One of the big problems Wellsmith helps solve for health care, and consumers alike and one that has vexed both for a long time: following care plans.
We have heard from clinicians for years that patients just don’t follow their care plans. There are as many reasons why as there are patients who don’t follow them. At the same time, when we talk to patients (we call them ‘consumers’) they say the reason they don’t follow care plans is that it’s too hard. Again, the reasons why are as varied as the consumers who aren’t following them.
A journey of a thousand miles begins with a single atomic step
By trying to overcome everyone’s individual reasons why those who are trying to “fix” the health crisis tend to make very slow progress. But if we focus on the basic elements of the problem, finding a solution is much easier. What is fundamentally true about Care Plans is this:
- When people follow their care plans, they tend to get better at managing their condition; in addition, a great number of them actually show measurable health improvements.
- If people don’t follow their care plans, they tend to decline in health over time.
This is why I find a book I recently discovered quite fascinating. James Clear’s “Atomic Habits: An easy & Proven Way to Build Good Habits & Break Bad Ones” dives into how habits are created and how we might make small steps to achieve greater long-term changes. This hit home with me because it is actually at the heart of the Wellsmith philosophy.
Clear’s observations are that by creating tiny (atomic) improvements, say 1% each day, you can actually be 37% further along a year later. Similarly, if you decline by 1%, you will be that far behind in a year. This aggregation of marginal gains is how humans create breakthrough moments—those times when we actually can see, feel, or demonstrate a change. Bigger changes tend to occur after we cross a critical threshold of attempts. Further, he states, the most powerful outcomes are the ones that are delayed.
Wellsmith’s philosophy is to empower consumers to take greater control over the management of their chronic condition by giving them simple, memorable and actionable small steps to take each day. When our participants engage in these simple and actionable steps consistently over time, their data tell us they are making progress toward (1) managing their condition because they are doing a better job of following their Care Plan, and (2) showing incremental and measurable improvements across a set of leading health improvement indicators, such as increased activity and medication compliance, and improved glycemic control.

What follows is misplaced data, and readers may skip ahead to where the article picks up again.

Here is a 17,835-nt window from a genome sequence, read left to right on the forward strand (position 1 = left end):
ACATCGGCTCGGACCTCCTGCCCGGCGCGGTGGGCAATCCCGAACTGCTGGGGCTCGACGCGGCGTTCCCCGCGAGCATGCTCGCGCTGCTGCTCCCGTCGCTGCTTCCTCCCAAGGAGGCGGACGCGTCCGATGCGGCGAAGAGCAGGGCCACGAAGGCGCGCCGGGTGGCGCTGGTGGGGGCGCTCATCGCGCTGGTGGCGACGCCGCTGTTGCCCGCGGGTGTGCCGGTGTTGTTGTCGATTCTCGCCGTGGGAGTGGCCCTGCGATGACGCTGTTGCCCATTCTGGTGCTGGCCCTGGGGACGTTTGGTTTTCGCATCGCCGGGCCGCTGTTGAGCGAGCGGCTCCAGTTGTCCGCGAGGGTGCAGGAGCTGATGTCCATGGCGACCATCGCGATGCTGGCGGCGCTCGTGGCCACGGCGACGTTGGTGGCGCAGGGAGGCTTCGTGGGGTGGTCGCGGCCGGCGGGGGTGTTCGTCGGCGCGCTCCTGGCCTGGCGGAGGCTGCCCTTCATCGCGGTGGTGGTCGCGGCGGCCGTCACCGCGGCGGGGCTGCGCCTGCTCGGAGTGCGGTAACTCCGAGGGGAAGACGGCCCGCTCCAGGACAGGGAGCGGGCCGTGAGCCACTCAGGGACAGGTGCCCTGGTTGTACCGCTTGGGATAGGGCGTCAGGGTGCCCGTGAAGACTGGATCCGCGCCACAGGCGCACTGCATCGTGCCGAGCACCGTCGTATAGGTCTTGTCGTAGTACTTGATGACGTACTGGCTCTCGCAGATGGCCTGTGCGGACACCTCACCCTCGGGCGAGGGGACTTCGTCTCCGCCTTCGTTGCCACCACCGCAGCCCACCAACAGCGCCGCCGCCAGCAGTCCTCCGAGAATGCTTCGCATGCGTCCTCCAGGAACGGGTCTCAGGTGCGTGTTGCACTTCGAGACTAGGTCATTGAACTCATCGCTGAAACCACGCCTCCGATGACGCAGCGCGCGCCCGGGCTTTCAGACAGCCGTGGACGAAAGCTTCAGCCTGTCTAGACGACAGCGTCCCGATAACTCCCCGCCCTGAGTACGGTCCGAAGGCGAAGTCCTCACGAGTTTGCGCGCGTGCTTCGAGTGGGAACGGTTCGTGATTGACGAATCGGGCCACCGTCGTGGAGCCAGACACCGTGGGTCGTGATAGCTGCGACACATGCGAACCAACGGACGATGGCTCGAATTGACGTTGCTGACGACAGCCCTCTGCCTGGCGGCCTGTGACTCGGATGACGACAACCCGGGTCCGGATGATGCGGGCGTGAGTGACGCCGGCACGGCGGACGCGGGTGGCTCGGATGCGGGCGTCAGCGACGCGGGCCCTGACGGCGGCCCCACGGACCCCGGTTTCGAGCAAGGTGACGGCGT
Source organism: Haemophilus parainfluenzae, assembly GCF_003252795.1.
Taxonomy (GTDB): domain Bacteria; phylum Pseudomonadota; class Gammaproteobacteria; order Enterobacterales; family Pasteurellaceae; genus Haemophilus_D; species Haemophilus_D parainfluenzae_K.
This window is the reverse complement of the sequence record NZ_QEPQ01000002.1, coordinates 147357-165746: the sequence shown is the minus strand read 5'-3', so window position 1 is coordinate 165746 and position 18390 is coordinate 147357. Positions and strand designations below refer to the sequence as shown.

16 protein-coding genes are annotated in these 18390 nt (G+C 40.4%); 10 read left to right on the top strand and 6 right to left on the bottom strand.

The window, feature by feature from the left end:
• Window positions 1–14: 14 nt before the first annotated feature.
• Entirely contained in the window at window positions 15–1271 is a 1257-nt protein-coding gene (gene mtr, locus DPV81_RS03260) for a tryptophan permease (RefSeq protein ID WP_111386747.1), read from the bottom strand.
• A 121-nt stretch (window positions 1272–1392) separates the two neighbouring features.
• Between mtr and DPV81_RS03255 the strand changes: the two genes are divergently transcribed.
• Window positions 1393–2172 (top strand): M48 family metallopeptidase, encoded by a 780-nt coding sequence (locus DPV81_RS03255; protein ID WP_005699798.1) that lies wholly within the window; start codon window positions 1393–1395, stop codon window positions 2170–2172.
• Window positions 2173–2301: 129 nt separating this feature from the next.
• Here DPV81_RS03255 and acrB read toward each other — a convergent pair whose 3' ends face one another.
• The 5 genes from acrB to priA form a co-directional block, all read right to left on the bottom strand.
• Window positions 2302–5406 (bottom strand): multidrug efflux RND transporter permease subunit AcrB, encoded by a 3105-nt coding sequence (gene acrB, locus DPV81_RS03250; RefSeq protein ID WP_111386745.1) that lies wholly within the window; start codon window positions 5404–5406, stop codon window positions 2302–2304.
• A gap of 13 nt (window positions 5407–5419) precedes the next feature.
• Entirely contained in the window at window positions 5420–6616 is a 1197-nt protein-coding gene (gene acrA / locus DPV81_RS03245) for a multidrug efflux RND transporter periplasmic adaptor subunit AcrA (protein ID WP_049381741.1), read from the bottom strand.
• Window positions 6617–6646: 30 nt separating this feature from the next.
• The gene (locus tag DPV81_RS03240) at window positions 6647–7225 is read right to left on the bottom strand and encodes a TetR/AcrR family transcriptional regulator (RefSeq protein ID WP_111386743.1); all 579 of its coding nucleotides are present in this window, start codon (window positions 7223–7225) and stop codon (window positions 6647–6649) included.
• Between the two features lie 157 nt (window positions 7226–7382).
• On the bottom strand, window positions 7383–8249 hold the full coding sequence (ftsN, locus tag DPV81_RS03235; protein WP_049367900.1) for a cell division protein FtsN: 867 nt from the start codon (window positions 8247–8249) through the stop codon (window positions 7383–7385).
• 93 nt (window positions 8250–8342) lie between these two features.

Challenge for those suffering with chronic conditions
People who are diagnosed with a chronic condition like type 2 diabetes often find themselves battling emotional and psychological problems in addition to the disease itself. It can, and often does, seem overwhelming for someone who has lived a particularly sedentary lifestyle that includes poor food choices and a family history of the disease to believe they can actually manage and even improve their overall health.
But by providing “atomic” steps for our participants to take each day, we are helping our participants to create a path toward an improved health state. How do we know? Well, after a year on the platform, a cohort bout 400 of our participants have walked over 525 million steps. That’s 275,000 miles, or an average of 687 miles per participant per year. And they did it by taking a prescribed number of steps more often than not each day. In addition, 89% of the people who started on our platform in 2018 are still on it at the beginning of 2019. Some of them tell us, the built-in accountability mechanisms like automated medication reminders and kudos for reaching milestones keep them on track.
What we believe at Wellsmith
Success happens when we can get people to adopt and internalize some basic health habits by having them repeat those steps consistently. This is, without a doubt, the core purpose of a Care Plan. And we believe what Clear states in his book, a habit can be formed from less than 100% compliance. As long as people make those incremental steps a majority of the time, the chances of their good habit taking hold, or their bad habit disappearing are quite good.
When it comes to helping consumers create better health habits, Wellsmith is on to something really good!